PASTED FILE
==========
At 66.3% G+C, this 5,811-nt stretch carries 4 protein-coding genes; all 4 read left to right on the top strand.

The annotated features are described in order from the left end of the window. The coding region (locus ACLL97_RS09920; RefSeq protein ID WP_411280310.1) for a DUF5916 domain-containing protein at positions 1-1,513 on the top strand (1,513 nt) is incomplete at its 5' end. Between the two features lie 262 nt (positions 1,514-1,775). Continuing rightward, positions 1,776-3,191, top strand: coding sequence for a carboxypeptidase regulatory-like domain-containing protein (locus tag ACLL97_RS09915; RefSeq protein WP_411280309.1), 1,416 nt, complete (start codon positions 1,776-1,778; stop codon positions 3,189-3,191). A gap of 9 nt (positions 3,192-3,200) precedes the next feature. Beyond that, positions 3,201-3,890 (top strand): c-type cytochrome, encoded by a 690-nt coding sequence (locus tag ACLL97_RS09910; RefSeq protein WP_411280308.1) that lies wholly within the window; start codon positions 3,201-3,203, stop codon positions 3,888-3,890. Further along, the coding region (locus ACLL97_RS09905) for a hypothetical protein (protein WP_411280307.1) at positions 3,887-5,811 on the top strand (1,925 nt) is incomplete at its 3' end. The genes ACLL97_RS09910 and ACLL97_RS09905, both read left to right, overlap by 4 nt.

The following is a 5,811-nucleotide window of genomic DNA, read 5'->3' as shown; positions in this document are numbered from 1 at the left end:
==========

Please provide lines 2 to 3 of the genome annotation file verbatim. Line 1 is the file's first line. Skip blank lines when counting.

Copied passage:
The annotated features are described in order from the left end of the window. The coding region (locus ACLL97_RS09920; RefSeq protein ID WP_411280310.1) for a DUF5916 domain-containing protein at positions 1-1,513 on the top strand (1,513 nt) is incomplete at its 5' end. Between the two features lie 262 nt (positions 1,514-1,775). Continuing rightward, positions 1,776-3,191, top strand: coding sequence for a carboxypeptidase regulatory-like domain-containing protein (locus tag ACLL97_RS09915; RefSeq protein WP_411280309.1), 1,416 nt, complete (start codon positions 1,776-1,778; stop codon positions 3,189-3,191). A gap of 9 nt (positions 3,192-3,200) precedes the next feature. Beyond that, positions 3,201-3,890 (top strand): c-type cytochrome, encoded by a 690-nt coding sequence (locus tag ACLL97_RS09910; RefSeq protein WP_411280308.1) that lies wholly within the window; start codon positions 3,201-3,203, stop codon positions 3,888-3,890. Further along, the coding region (locus ACLL97_RS09905) for a hypothetical protein (protein WP_411280307.1) at positions 3,887-5,811 on the top strand (1,925 nt) is incomplete at its 3' end. The genes ACLL97_RS09910 and ACLL97_RS09905, both read left to right, overlap by 4 nt.

The following is a 5,811-nucleotide window of genomic DNA, read 5'->3' as shown; positions in this document are numbered from 1 at the left end: